Sunday, April 24, 2011

Chapter 10 Content-Area Learning

In reading content-area learning, I was disappointed about one thing, the arts are not mentioned. I understand that they are not considered a “core subject” but one can always hope. I feel that motivation and self-regulation, and language comprehension are items that I take into consideration when designing lesson plans. Having said that, the section of this chapter that intrigued me was the “writing to learn” idea mentioned on page 430. The book states that writing has been credited with improving student learning capacity and academic achievement. The language arts teachers at our school are firm believers of this theory. They require students to actively participate in the world that surrounds them, by commenting on events in the form of editorials. Some topics covered were, the border wall, the recycling ban and the Arizona law. The teacher then submitted the articles to the local paper’s “Letters to the Editor”. Over the past couple of months, a good portion of that classes’ letters were published. The students increase in self-efficacy in their potential to be published writers is quite evident. Students were in the computer lab researching literary magazines and online student sites for opportunities to publish more of their work. I couldn’t help but think, this is an excellent example of “writing to learn” and its benefits on student self-efficacy and academic achievement.
Do any of you, have any examples of instances similar to this, or other programs that exist out there?

5 comments:

Hilda said...

Wow! That is awesome! What grade levels are these? I also like the "writing to learn" idea. The more the students are exposed to different types of writing, the more they will get interested in writing. My students are 2nd graders and they began the school year writing very poor sentences. But I pushed writing a lot in my classroom this year. Their writing skills have greatly improved. The librarian even posted stories and poems that they wrote. they were so excited about the work they had created. It's very important that we make their writings meaningful to them.

Nila Pena said...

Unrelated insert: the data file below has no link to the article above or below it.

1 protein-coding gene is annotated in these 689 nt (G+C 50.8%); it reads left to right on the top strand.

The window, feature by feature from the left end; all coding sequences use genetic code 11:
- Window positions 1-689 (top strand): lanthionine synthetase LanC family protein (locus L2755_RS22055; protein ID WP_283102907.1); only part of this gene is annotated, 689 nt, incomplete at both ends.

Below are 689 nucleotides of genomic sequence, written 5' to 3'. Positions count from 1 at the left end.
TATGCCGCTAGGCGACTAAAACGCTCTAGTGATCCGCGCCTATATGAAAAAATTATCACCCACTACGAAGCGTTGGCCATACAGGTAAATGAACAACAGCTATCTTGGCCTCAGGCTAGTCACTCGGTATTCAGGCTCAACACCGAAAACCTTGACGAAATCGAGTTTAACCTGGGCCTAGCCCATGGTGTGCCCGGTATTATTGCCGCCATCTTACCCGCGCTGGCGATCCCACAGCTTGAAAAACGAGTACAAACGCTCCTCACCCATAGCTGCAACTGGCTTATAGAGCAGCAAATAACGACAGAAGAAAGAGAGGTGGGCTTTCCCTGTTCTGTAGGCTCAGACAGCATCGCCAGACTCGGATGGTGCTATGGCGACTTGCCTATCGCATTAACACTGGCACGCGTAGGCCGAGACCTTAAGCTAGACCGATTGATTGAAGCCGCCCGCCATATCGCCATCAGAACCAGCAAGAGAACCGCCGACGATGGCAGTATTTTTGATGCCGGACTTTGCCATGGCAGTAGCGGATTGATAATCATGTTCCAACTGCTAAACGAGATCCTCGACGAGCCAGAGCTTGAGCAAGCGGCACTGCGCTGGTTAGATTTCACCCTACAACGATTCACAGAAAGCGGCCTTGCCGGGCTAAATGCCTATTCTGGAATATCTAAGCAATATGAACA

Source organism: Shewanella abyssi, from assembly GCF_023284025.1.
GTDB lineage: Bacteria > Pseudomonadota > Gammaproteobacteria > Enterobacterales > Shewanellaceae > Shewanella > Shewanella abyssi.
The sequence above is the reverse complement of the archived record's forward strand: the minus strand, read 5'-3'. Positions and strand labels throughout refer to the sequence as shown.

I agree with Hilda, that is awesome. it's great that they require the students to participate in world events. They are awakening them by making them aware that they have say so on what goes on in our world. I remember when I was in 6th grade my language arts teacher would have us write to a pen pal from the other middle school in our town. I belive it was every two weeks that we would write to our pen pals. She would then deliver our letters to their teacher and their teacher would do the same. It was neat, I think it did help us learn, because she would remind us about grammar rules, sentence structure and she would let us use the dictionary during the time that we would write out letters.

Renae Molden said...

This ties in very well to technology in education. I have had many English teachers tell me that using technology in the classroom is not their job but the technology coordinator's job. I disagree. Technology works best in an English based classroom. When a student has an authentic reason to write: newsletter, website, blog, etc. the students are much more motivated to learn to write well. For example, a student writing an article for a published newsletter will have a reason to use excellent grammar and to spell words correctly. They have an audience for which to perform.

Marni said...

That is a great idea, that bears repeating. I had always had my students read the newspaper each morning and comment on it, but never thought about sending their comments into the newspaper where they could get the gratification of seeing them. I used the "Writing to learn" in every subject where I could. I always thought that writing journals were a great way for the kids to remember what they had done, and also add comments.

Shannon said...

I think the lack of arts being mentioned is sad. My teachers use me on a regular basis. I am asked to help find songs that support their lessons. I have been asked to teach them and some have even been implemented into the form of a music program. I do agree that technology sure aids in our classrooms too.